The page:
|Publication number||US5911785 A|
|Application number||US 08/992,130|
|Publication date||Jun 15, 1999|
|Filing date||Dec 17, 1997|
|Priority date||Dec 17, 1997|
|Publication number||08992130, 992130, US 5911785 A, US 5911785A, US-A-5911785, US5911785 A, US5911785A|
|Inventors||Douglas A. Czaja, Robert Bolanos|
|Original Assignee||Sony Corporation, Sony Electronics Inc.|
|Export Citation||BiBTeX, EndNote, RefMan|
|Patent Citations (5), Non-Patent Citations (1), Classifications (9), Legal Events (5)|
|External Links: USPTO, USPTO Assignment, Espacenet|
The invention is generally directed to testing and diagnosis of semiconductor processing equipment. In particular, the invention is generally directed to a test fixture and method for testing of a spin rinse dryer and components thereof.
Equipment down time is a significant concern in many semiconductor processing facilities. In particular, the period in which any production equipment in a semiconductor fabrication line is off-line may, in effect, shut down the entire line, or in the least, reduce the productivity and output of the line. Accordingly, it is desirable to minimize the down time of any production equipment to the fullest extent possible.
Semiconductor processing equipment, like all industrial equipment, is prone to periodic failures of individual components within the equipment. It is customary to maintain spare parts for major components of semiconductor processing equipment such that failed components can quickly be swapped out with a working spare component to minimize the down time of the equipment. The failed component is later repaired, if possible, and kept as a spare component for use when other such components later fail.
For example, one such type semiconductor processing equipment is a spin rinse dryer, which is used to clean semiconductor wafers after various stages of processing. As a result of the numerous processing steps associated with forming semiconductors on wafers, spin rinse dryers are used at a number of points in the process. In many facilities, tens of spin rinse dryers may be in operation at any given time.
A spin rinse dryer typically includes a carousel that houses a number of semiconductor wafers. The carousel is coupled to a high speed motor that rotates the carousel at different controlled rates. The carousel is mounted within a sealed chamber, and a heater, a vacuum source, and source of pressurized gas such as nitrogen are provided in the chamber to provide a controlled atmosphere. A dedicated controller maintains control over the carousel motor as well as various solenoids that activate the heater and sources in the chamber.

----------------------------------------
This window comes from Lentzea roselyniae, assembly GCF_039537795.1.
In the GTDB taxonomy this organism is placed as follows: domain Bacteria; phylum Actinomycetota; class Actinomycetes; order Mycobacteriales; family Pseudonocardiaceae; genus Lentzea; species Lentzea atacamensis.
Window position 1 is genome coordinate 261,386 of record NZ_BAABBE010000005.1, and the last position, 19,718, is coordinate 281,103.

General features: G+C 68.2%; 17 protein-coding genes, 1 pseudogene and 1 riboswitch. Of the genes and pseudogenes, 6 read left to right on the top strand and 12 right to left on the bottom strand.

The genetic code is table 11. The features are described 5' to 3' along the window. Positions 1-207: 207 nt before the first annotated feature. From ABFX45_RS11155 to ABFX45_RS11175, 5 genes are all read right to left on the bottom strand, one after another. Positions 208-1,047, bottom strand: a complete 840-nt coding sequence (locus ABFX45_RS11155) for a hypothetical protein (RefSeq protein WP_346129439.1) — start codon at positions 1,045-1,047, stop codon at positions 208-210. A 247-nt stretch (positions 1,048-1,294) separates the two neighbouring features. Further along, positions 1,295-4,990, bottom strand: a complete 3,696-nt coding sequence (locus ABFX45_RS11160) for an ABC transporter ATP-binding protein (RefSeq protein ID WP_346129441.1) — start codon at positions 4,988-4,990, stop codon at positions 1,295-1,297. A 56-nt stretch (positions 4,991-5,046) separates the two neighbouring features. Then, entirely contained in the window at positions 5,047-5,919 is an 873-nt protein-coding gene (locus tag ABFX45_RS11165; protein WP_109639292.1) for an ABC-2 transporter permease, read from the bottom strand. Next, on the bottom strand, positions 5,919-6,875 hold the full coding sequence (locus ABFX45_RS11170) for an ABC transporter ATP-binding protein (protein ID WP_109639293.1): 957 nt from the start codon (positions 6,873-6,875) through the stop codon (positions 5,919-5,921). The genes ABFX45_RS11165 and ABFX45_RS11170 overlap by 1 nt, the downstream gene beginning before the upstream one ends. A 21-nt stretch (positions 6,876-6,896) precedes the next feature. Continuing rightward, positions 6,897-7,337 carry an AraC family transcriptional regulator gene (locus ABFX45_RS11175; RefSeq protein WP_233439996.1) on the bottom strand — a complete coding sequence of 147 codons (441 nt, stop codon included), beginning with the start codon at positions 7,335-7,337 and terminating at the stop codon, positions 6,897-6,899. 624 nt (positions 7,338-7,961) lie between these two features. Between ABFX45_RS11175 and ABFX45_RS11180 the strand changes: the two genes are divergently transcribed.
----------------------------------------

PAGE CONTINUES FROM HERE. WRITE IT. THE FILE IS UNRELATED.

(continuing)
During various phases of operation, de-ionized water is sprayed on the wafers while the carousel is rotated (typically at about 400 RPM). Next, the rotational speed of the carousel is increased to 1800 RPM or more to dry the wafers via centrifugal force. Next, the rotational speed of the carousel is decreased (typically to about 600 RPM) prior to completion of the process. During each phase, a controlled, heated, inert atmosphere (e.g., of nitrogen gas) is maintained in the chamber to minimize any undesirable chemical reactions on the wafers.
As with most equipment, components such as the controller, the motor, and various cables on a spin rinse dryer are prone to periodic failure. For these reasons, spare components are typically kept on hand for swapping out failed components from time to time. However, swapping out such components typically requires the equipment to be taken off-line. Moreover, spin rinse dryers are typically located in temperature and humidity controlled clean room environments that require technicians to suit up in appropriate clean room attire to perform the maintenance procedure.
Often the repair of a failed component does not need to be performed within the clean room environment, but may be performed in a technician's shop. However, typically the only manner of testing a repaired component is to put the component back in the production equipment, whether immediately after repair or at such time that another component fails. However, reinstalling a repaired component in production equipment requires suiting up for the clean room environment and taking the equipment off-line, both of which decrease productivity and are unduly burdensome to technicians. In addition, there is a risk that an incorrectly-repaired component could damage the production equipment.
Therefore, a significant need exists for a versatile manner of testing various components in a spin rinse dryer such that equipment downtime is minimized and technician productivity is maximized.
The invention addresses these and other problems associated with the prior art in providing a test fixture and method that emulate the inputs and/or outputs to the controller and motor of a spin rinse dryer to permit selective testing of the controller and/or motor thereof. In some instances, the test fixture enables testing of a spin rinse dryer controller and/or motor to be performed outside of a clean room environment, and without requiring a spin rinse dryer to be taken off-line. In other instances, the same test fixture enables diagnosis of which component if any has failed in a production spin rinse dryer so that the failed component can be replaced quickly to minimize the downtime of the equipment.